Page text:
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ReligionNewsBlog.com, Feb. 24, 2004

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  • Anton Hein
    ReligionNewsBlog.com, Feb. 24, 2004 [Islam] Muslim girl in court challenge http://www.religionnewsblog.com/6168-.html A 15-year-old Muslim girl has won
    Message 1 of 1 , Feb 25, 2004
      ReligionNewsBlog.com, Feb. 24, 2004

      [Islam] Muslim girl in court challenge
      A 15-year-old Muslim girl has won permission to bring a high court challenge
      against her school in a dispute over her right to wear traditional religious
      dress. [...] Shabina Begum has been out of school since September 2002, when
      she was sent home after arriving at Denbigh high school in Luton,
      Bedfordshire, in the jellaba, a long, flowing gown. Her lawyers are arguing
      that Shabina's right to practise her religion is being infringed unlawfully.

      [Media] What The World Thinks Of God: Can religion be blamed for war?
      Are religion and religious differences to blame for war and conflict? Many
      war leaders have claimed to have God on their side, but should religion get
      the blame? A "War Audit" investigating the links between war and religion
      through the ages has been carried out by researchers at the Department of
      Peace Studies at Bradford University.

      [Media] What The World Thinks Of God: About the Programme
      What the World thinks of God is a unique BBC event examining the modern
      world's relationship with God. A major poll of 10,000 people in 10 countries
      has been carried out for the programme. And there are some startling
      findings about the current state of belief in Britain - and some surprising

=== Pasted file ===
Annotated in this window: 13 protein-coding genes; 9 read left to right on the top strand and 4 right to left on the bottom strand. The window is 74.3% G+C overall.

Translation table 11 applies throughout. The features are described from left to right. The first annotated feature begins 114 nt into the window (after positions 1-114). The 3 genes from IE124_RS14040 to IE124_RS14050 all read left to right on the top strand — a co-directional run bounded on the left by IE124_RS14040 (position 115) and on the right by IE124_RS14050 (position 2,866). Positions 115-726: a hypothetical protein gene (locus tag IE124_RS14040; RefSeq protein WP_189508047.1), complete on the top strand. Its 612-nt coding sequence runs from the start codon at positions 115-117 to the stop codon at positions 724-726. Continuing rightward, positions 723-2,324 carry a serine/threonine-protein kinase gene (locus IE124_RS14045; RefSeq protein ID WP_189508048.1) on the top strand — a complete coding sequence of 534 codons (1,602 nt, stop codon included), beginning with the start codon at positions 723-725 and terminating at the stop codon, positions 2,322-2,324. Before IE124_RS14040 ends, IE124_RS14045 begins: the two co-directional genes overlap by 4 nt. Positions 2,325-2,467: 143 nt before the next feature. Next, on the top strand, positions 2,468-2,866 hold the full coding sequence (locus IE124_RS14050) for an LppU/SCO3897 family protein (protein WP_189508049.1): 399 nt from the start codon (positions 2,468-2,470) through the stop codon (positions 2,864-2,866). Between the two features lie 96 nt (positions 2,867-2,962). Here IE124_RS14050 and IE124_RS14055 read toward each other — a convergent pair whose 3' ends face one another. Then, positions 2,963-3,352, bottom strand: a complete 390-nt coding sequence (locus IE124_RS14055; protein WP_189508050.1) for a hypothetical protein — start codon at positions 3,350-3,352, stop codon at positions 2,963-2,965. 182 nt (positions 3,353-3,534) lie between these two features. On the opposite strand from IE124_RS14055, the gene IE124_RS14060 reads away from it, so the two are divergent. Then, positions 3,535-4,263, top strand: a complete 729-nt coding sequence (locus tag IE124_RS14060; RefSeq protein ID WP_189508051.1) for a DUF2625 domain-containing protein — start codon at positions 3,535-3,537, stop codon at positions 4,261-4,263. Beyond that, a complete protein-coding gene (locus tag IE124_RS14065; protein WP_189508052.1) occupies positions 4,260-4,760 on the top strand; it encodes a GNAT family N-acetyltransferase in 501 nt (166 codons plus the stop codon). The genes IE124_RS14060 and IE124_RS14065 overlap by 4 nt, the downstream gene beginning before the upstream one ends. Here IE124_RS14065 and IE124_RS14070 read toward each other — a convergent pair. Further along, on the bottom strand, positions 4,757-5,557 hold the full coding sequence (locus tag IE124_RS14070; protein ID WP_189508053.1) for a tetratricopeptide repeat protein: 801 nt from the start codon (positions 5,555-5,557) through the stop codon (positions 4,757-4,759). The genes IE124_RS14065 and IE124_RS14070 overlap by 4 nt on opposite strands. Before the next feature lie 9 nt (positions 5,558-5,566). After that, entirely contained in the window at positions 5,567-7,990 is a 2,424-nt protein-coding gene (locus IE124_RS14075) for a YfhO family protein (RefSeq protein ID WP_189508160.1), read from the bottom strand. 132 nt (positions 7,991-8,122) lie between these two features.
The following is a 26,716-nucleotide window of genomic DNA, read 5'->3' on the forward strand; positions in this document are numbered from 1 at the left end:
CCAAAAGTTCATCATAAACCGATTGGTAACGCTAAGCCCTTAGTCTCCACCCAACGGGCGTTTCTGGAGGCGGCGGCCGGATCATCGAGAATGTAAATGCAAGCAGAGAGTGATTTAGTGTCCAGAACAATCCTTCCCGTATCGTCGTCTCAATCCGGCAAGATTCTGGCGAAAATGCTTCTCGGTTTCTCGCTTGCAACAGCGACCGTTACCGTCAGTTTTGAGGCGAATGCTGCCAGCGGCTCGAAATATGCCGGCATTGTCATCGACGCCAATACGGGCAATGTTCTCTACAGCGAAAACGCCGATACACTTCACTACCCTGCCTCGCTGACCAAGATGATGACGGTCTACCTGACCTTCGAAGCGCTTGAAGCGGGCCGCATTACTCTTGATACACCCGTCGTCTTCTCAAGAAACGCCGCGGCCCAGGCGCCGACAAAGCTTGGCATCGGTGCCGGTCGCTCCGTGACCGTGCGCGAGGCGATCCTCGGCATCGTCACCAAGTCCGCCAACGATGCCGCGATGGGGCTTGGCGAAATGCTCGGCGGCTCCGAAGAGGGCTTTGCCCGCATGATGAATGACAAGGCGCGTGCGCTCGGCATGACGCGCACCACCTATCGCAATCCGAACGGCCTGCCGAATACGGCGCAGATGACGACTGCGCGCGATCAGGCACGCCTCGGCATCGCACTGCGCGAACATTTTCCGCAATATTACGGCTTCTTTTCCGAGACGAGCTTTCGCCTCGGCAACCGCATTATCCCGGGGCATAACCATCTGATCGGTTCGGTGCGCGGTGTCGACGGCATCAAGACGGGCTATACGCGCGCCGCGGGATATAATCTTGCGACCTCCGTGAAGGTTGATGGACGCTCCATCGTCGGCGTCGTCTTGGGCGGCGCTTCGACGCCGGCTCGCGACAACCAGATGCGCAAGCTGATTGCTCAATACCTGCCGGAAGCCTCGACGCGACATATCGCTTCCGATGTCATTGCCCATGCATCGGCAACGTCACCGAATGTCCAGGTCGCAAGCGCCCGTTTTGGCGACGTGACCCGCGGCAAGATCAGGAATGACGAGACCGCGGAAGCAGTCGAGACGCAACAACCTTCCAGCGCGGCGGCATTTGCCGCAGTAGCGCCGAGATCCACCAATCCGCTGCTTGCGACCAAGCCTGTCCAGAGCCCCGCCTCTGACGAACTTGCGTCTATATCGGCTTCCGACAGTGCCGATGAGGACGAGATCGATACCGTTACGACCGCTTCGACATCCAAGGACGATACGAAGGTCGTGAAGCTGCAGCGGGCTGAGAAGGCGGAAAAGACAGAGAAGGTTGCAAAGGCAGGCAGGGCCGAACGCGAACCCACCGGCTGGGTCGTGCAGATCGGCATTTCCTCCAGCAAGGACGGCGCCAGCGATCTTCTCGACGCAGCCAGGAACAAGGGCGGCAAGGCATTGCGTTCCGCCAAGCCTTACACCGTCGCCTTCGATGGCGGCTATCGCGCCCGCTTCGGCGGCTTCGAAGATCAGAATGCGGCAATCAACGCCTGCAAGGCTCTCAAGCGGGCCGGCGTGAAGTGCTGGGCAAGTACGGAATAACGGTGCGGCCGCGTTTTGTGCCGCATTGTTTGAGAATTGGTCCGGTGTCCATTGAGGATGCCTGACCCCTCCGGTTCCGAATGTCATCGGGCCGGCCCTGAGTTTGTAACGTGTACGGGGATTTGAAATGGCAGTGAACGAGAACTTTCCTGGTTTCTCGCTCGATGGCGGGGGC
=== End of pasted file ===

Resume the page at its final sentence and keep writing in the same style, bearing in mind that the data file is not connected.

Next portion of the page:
contrasts between other countries around the world. From our studio in
      London Jeremy Vine will bring together religious leaders, leading authors
      and thinkers in a uniquely global debate.

      [Media] What The World Thinks Of God: A breathtaking global picture
      Yet as we sent our pollsters out to all points west - Nigeria, Indonesia,
      Israel, Lebanon, South Korea, Russia, across Britain, India, the US and
      Mexico - it turned out we didn't have the problem with definition we were
      fearing. Muslims, Hindus, Christians, atheists, were all able to replace
      our definition of God with theirs. The questions were not about religion
      but faith. Does suffering make it harder to believe? Do you believe
      because your family does, or was it because of someone outside your family?
      (Watch for the American answer on that one.) Do you pray often, sometimes,
      never? Only at weddings? Would the world be more peaceful without God? I
      wish I could say more here. The embargoed poll results are absolutely
      fascinating. The UK in particular stands so defiantly alone on so many
      questions that we knew, when we got the answers back, we had struck gold.

      [Mormon Church] LDS most likely to stay away from 'Passion'
      The nation may rush to see Mel Gibson's controversial "The Passion of the
      Christ" when it opens Wednesday - but LDS Utahns more than likely are going
      to stay away, according to a Deseret Morning News/KSL-TV poll. Only one out
      of every three members of The Church of Jesus Christ of Latter-day Saints
      polled will "definitely" or "probably" see the movie, a graphic and bloody
      depiction of the last hours of Jesus' life. The film's R rating was the
      most-cited reason for not going. The Church of Jesus Christ of Latter-day
      Saints counsels its members to avoid inappropriate entertainment and media.

      [Hare Krishna] Thousands gather for Hare Krishna festival
      Thousands of devotees of the global Hare Krishna sect have converged on the
      small West Bengal town of Mayapur to celebrate the inauguration of a new
      temple. The International Society for Krishna Consciousness' (ISKCON's)
      headquarters in Mayapur has organised a congregation of its devotees to mark
      the occasion. Around 12,000 devotees, including many from the US, China,
      Russia, Britain, Ukraine, Pakistan and Bangladesh, are participating in
      celebrations revolving around the inauguration of the temple dedicated to
      the sect's founder and his associates.

      [The Passion of The Christ] Advice to parents: Leave kids at home
      On one score I had little doubt: "The Passion," which opens Tuesday, is
      easily the most violent, blood-drenched film I have seen in years -- perhaps
      ever. And therein lies a serious issue I see not only through the eyes of an
      entertainment writer, but also a church-going Christian. Churches busing
      youth to this movie like it's some sort of Chuck E. Cheese field trip need